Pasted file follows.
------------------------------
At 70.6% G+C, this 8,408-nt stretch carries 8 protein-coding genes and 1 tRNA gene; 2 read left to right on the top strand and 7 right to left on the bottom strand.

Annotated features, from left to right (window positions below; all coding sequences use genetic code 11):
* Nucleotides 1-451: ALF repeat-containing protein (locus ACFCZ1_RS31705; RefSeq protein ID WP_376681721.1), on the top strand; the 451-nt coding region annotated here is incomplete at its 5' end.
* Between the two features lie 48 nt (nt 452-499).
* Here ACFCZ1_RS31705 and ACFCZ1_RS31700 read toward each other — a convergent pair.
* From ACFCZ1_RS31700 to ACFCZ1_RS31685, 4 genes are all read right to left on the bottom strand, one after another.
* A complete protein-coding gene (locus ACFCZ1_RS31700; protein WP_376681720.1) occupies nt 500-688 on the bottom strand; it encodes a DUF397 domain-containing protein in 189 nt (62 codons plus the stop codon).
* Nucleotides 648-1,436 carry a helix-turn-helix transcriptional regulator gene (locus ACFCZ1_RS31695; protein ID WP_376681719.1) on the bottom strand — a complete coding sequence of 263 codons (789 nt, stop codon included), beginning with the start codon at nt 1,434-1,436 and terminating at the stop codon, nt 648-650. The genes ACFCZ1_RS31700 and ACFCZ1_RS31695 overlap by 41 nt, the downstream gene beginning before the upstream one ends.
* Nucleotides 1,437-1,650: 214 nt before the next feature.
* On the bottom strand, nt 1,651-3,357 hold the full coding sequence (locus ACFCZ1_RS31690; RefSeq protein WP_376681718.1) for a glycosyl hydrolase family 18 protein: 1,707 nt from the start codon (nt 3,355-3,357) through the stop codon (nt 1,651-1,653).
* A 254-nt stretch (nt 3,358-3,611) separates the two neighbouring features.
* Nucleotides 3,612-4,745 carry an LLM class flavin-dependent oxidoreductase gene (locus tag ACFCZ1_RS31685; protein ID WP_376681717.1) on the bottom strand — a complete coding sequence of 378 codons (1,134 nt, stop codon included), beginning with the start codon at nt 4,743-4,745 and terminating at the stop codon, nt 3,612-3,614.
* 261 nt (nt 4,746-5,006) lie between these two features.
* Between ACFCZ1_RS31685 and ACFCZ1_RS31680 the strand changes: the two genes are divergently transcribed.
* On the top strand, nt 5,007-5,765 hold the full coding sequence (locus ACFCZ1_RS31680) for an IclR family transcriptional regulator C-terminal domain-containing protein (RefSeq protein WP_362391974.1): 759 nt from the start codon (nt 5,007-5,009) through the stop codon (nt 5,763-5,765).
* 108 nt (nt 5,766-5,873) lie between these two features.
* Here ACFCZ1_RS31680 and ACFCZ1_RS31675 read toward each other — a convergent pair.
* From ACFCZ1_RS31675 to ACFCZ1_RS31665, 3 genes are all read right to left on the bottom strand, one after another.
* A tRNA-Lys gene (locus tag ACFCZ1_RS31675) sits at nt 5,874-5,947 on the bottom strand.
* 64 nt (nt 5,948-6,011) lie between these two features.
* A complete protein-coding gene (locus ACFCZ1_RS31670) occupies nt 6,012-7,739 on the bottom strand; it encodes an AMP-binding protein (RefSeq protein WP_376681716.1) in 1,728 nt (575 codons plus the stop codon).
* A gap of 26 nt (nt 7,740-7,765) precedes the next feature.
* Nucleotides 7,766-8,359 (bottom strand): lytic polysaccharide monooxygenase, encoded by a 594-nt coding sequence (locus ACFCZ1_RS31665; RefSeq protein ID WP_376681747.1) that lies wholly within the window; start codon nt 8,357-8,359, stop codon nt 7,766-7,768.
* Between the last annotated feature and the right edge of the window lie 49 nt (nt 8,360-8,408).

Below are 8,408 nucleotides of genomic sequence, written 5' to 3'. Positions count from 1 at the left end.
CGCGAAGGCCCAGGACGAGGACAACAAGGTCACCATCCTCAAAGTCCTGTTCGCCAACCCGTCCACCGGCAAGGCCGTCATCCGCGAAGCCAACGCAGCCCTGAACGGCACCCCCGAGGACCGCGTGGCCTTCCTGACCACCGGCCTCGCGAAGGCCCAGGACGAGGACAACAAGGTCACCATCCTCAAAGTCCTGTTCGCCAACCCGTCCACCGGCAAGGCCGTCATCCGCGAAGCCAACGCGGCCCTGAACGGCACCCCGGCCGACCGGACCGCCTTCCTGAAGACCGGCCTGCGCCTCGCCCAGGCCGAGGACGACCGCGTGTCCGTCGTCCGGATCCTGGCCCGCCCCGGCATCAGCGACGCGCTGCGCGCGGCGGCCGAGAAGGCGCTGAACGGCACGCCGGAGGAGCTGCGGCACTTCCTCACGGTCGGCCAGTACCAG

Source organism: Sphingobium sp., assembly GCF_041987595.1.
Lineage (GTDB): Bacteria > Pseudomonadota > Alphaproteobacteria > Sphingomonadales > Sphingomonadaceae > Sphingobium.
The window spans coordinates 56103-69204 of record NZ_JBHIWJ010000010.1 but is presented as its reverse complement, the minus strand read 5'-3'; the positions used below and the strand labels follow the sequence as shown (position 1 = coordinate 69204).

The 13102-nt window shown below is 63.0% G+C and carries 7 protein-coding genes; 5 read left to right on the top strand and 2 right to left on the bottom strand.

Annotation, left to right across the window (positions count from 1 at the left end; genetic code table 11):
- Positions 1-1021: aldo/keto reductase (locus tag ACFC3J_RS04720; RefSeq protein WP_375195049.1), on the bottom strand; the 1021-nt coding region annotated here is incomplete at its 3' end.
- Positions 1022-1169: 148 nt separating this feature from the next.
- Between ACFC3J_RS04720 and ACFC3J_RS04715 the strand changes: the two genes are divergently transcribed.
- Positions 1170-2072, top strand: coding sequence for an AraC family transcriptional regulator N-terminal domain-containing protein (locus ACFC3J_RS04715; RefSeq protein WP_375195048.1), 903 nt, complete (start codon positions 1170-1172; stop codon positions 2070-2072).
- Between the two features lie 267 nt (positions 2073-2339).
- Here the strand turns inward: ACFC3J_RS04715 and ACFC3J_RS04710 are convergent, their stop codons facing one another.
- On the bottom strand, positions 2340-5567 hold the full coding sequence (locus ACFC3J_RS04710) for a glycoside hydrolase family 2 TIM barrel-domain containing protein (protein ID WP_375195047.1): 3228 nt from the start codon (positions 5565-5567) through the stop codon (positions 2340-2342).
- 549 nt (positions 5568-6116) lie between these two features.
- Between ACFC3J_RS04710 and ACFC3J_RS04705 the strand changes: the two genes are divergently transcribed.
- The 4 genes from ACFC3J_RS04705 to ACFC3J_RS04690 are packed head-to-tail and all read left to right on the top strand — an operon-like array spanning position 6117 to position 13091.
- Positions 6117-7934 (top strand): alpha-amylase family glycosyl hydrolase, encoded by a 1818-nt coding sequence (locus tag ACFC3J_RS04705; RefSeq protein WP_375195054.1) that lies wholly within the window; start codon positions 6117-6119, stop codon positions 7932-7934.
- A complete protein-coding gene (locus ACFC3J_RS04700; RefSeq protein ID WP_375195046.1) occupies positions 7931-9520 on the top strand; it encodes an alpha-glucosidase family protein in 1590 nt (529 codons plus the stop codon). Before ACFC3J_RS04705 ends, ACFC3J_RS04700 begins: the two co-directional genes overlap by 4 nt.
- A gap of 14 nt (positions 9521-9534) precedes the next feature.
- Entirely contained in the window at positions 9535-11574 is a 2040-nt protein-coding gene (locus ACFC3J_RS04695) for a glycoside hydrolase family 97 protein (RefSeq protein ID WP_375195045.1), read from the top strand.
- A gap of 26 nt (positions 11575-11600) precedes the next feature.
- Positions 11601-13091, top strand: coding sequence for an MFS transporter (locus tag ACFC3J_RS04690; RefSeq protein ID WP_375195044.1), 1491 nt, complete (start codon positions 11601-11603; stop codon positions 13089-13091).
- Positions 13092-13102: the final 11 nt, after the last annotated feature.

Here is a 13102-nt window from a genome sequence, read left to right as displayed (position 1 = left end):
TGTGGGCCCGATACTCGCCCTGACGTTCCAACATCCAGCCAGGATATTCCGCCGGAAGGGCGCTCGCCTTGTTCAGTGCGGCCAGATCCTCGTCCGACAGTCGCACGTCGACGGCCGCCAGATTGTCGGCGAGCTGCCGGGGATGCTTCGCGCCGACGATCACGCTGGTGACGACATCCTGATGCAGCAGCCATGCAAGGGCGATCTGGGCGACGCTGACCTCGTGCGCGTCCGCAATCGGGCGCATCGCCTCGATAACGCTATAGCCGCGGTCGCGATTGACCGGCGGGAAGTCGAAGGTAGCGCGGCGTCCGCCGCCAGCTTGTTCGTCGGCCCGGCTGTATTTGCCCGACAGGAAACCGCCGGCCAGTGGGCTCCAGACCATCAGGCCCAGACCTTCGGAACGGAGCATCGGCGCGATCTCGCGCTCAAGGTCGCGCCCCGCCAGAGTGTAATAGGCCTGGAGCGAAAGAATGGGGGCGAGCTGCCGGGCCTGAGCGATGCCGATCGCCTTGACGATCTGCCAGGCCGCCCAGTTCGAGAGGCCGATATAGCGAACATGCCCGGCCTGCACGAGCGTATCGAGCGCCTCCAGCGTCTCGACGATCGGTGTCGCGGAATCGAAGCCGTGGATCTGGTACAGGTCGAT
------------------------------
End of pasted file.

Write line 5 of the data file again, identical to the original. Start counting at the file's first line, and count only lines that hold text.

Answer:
* Here ACFCZ1_RS31705 and ACFCZ1_RS31700 read toward each other — a convergent pair.